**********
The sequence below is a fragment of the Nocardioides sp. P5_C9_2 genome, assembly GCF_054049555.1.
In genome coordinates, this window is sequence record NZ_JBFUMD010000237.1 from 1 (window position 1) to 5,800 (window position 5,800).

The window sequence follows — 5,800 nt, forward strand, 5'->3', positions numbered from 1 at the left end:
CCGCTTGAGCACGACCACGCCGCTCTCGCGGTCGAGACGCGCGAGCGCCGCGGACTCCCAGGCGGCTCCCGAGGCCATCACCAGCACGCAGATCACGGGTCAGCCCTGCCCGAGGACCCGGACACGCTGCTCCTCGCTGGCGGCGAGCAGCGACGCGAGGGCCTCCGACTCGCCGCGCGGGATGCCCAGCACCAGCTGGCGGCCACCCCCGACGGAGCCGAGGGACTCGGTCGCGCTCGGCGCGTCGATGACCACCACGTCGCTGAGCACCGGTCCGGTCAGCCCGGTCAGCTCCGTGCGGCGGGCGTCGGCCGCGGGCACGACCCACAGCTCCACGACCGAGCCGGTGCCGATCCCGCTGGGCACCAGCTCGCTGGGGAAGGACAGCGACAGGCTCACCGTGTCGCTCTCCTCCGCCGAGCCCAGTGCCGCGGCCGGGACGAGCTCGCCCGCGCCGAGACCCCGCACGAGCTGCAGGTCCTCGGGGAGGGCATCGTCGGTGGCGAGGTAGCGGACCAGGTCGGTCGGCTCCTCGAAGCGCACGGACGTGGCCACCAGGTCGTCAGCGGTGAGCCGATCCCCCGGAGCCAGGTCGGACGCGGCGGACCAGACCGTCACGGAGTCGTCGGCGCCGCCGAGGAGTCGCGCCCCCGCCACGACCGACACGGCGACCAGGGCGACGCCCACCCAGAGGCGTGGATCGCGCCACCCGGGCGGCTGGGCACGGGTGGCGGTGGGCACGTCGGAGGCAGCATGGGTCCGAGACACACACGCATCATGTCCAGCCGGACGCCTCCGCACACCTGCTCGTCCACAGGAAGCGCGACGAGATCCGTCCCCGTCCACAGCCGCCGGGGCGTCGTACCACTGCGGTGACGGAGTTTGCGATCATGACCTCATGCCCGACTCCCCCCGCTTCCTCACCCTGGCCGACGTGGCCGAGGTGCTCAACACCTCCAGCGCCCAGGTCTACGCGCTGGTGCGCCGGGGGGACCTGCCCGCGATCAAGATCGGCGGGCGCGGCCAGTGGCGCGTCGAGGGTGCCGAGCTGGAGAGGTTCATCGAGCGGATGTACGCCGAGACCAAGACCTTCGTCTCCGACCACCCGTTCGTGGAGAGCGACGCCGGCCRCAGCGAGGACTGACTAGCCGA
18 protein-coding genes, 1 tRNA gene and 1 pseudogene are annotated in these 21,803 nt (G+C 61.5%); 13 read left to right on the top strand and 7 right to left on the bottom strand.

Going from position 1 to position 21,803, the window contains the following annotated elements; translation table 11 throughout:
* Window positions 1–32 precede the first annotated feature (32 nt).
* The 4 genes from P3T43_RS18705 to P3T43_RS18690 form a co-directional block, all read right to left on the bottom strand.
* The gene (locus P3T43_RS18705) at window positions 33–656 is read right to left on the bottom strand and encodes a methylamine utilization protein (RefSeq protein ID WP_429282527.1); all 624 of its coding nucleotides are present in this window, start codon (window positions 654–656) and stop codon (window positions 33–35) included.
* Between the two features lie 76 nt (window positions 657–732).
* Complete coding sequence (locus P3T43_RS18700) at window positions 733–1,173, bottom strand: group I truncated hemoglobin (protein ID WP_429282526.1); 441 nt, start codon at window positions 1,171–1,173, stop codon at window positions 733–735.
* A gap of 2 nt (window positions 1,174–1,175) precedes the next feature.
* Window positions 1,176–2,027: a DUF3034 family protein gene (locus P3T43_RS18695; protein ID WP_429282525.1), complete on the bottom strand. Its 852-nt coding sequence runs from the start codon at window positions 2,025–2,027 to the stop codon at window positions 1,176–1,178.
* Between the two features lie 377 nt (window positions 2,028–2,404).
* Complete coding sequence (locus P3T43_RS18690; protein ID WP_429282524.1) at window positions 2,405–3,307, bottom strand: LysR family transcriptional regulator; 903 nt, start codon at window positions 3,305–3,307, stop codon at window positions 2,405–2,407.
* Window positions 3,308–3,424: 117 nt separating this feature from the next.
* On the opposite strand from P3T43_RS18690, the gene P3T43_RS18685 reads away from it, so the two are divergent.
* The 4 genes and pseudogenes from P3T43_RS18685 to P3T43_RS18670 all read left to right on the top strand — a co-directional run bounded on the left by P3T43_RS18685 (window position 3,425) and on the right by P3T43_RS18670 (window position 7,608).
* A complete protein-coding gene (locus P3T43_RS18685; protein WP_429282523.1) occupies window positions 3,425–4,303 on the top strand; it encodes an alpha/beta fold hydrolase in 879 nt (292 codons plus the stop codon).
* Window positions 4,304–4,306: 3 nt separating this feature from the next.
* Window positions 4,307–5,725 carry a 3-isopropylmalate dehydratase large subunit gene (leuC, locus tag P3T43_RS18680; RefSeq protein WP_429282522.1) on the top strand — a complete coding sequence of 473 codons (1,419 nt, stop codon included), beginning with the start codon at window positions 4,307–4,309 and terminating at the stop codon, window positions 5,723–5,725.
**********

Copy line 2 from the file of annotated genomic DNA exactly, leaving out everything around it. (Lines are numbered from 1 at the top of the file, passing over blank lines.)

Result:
In genome coordinates, this window is sequence record NZ_JBFUMD010000237.1 from 1 (window position 1) to 5,800 (window position 5,800).